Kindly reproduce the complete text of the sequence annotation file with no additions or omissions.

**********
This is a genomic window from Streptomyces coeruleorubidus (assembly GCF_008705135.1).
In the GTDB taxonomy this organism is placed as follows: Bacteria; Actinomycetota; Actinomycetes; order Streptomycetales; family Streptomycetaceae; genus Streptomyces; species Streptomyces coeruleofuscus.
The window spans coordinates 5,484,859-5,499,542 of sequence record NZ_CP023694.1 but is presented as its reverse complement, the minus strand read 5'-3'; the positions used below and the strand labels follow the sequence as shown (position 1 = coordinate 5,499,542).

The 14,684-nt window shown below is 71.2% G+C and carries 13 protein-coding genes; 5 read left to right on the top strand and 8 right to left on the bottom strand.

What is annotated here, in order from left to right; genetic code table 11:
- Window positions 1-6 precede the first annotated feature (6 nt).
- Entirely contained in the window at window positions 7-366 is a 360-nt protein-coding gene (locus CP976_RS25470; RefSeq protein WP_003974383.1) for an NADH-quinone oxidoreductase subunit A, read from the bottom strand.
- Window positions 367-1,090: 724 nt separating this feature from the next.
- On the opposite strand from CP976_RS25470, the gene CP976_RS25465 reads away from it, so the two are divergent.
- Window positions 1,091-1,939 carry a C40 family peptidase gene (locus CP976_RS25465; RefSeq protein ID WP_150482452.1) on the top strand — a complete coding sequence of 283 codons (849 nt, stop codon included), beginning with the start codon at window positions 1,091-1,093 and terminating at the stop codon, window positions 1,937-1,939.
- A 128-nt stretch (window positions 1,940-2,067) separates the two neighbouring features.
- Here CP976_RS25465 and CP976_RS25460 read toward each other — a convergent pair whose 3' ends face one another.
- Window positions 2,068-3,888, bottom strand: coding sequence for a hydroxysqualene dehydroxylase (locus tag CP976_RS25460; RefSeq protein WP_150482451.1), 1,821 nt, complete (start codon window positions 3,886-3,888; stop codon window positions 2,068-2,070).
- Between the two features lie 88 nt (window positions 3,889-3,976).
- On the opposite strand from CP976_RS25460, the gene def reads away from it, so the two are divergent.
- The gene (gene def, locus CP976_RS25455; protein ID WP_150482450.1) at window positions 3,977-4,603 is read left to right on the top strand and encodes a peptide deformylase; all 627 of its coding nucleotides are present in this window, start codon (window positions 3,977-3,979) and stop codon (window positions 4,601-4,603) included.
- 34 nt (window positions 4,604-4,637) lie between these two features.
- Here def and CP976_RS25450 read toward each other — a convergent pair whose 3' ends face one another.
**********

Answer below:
This is a genomic window from Streptomyces coeruleorubidus (assembly GCF_008705135.1).
In the GTDB taxonomy this organism is placed as follows: Bacteria; Actinomycetota; Actinomycetes; order Streptomycetales; family Streptomycetaceae; genus Streptomyces; species Streptomyces coeruleofuscus.
The window spans coordinates 5,484,859-5,499,542 of sequence record NZ_CP023694.1 but is presented as its reverse complement, the minus strand read 5'-3'; the positions used below and the strand labels follow the sequence as shown (position 1 = coordinate 5,499,542).

The 14,684-nt window shown below is 71.2% G+C and carries 13 protein-coding genes; 5 read left to right on the top strand and 8 right to left on the bottom strand.

What is annotated here, in order from left to right; genetic code table 11:
- Window positions 1-6 precede the first annotated feature (6 nt).
- Entirely contained in the window at window positions 7-366 is a 360-nt protein-coding gene (locus CP976_RS25470; RefSeq protein WP_003974383.1) for an NADH-quinone oxidoreductase subunit A, read from the bottom strand.
- Window positions 367-1,090: 724 nt separating this feature from the next.
- On the opposite strand from CP976_RS25470, the gene CP976_RS25465 reads away from it, so the two are divergent.
- Window positions 1,091-1,939 carry a C40 family peptidase gene (locus CP976_RS25465; RefSeq protein ID WP_150482452.1) on the top strand — a complete coding sequence of 283 codons (849 nt, stop codon included), beginning with the start codon at window positions 1,091-1,093 and terminating at the stop codon, window positions 1,937-1,939.
- A 128-nt stretch (window positions 1,940-2,067) separates the two neighbouring features.
- Here CP976_RS25465 and CP976_RS25460 read toward each other — a convergent pair whose 3' ends face one another.
- Window positions 2,068-3,888, bottom strand: coding sequence for a hydroxysqualene dehydroxylase (locus tag CP976_RS25460; RefSeq protein WP_150482451.1), 1,821 nt, complete (start codon window positions 3,886-3,888; stop codon window positions 2,068-2,070).
- Between the two features lie 88 nt (window positions 3,889-3,976).
- On the opposite strand from CP976_RS25460, the gene def reads away from it, so the two are divergent.
- The gene (gene def, locus CP976_RS25455; protein ID WP_150482450.1) at window positions 3,977-4,603 is read left to right on the top strand and encodes a peptide deformylase; all 627 of its coding nucleotides are present in this window, start codon (window positions 3,977-3,979) and stop codon (window positions 4,601-4,603) included.
- 34 nt (window positions 4,604-4,637) lie between these two features.
- Here def and CP976_RS25450 read toward each other — a convergent pair whose 3' ends face one another.